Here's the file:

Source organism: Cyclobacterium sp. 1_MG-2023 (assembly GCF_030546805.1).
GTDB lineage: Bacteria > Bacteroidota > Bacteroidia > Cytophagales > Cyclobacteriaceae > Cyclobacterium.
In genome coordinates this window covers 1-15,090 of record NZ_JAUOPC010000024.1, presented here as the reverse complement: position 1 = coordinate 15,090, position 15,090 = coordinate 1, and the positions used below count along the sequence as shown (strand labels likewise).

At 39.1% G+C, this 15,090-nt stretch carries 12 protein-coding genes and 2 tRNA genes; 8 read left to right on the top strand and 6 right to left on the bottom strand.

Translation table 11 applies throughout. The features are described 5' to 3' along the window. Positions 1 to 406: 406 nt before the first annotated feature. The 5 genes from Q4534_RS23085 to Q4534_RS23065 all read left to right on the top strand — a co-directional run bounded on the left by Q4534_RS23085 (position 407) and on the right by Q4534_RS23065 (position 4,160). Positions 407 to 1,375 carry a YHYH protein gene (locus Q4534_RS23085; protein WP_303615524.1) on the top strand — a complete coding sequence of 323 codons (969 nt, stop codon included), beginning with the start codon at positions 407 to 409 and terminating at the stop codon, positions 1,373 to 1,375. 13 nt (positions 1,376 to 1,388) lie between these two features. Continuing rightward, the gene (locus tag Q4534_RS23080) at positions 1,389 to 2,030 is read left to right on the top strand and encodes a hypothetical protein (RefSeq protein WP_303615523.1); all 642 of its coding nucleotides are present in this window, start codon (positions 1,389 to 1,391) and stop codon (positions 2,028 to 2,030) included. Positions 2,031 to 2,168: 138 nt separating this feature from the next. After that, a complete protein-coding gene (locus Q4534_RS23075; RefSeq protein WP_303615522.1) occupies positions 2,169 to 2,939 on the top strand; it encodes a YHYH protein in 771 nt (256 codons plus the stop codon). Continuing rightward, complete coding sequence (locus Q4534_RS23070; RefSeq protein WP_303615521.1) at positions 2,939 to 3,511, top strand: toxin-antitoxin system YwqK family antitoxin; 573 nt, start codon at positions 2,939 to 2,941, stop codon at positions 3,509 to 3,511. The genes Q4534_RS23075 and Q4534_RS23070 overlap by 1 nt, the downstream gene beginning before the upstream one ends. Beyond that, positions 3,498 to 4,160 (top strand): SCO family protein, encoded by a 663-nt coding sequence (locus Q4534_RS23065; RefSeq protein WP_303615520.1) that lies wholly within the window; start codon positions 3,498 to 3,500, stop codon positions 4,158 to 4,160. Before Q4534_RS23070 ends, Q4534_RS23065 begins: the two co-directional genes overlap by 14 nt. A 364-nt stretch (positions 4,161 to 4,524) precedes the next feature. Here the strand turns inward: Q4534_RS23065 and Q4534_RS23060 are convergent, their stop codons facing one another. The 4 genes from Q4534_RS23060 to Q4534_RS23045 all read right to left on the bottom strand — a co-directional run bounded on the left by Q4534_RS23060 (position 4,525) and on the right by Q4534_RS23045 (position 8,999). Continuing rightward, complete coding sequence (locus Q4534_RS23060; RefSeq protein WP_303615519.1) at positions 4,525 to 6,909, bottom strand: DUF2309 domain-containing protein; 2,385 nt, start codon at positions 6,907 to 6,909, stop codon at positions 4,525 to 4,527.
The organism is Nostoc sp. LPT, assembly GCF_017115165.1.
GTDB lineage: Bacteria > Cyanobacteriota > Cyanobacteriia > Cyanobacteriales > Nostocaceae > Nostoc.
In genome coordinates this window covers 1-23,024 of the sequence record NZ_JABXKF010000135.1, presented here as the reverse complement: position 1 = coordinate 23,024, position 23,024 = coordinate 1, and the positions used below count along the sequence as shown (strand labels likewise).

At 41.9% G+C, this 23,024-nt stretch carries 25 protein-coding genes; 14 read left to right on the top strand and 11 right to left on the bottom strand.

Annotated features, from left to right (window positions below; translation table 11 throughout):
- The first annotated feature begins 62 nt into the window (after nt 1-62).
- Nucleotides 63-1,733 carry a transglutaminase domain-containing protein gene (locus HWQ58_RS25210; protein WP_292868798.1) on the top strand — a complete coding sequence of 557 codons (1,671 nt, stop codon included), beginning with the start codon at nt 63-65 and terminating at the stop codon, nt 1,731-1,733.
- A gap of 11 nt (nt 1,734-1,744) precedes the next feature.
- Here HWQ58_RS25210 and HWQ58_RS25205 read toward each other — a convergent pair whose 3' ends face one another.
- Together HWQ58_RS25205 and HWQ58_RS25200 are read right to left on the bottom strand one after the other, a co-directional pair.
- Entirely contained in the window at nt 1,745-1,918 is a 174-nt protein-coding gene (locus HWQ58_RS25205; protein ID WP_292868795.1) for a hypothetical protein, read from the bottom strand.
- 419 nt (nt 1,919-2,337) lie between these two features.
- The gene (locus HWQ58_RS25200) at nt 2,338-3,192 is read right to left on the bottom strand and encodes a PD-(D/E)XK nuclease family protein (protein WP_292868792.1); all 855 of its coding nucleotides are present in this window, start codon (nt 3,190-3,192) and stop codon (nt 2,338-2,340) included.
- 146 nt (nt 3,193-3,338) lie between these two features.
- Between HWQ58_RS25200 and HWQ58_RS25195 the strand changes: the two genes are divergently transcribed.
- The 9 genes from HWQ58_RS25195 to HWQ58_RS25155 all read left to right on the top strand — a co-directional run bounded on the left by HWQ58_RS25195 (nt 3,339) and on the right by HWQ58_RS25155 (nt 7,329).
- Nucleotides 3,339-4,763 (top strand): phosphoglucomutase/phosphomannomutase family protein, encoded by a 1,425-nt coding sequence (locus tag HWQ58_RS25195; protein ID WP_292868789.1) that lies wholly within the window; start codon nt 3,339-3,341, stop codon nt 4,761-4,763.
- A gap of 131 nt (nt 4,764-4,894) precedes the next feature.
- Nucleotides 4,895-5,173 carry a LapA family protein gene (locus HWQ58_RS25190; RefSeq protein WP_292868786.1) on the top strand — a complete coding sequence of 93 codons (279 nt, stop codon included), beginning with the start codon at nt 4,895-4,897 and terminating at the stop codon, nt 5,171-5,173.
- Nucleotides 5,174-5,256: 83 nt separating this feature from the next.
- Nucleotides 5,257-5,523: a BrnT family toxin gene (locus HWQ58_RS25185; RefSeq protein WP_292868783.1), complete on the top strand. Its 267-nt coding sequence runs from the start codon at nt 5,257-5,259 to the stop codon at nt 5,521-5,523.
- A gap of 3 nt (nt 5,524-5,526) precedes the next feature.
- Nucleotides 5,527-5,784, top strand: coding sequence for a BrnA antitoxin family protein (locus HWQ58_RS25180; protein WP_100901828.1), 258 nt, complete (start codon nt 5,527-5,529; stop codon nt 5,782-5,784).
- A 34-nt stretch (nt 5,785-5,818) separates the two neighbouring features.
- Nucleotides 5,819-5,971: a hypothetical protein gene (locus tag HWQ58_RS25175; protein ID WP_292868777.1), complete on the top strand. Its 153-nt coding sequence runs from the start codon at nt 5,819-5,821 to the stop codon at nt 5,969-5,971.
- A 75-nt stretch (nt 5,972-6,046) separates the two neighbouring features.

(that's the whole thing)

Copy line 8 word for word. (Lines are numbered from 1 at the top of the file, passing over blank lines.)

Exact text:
In genome coordinates this window covers 1-23,024 of the sequence record NZ_JABXKF010000135.1, presented here as the reverse complement: position 1 = coordinate 23,024, position 23,024 = coordinate 1, and the positions used below count along the sequence as shown (strand labels likewise).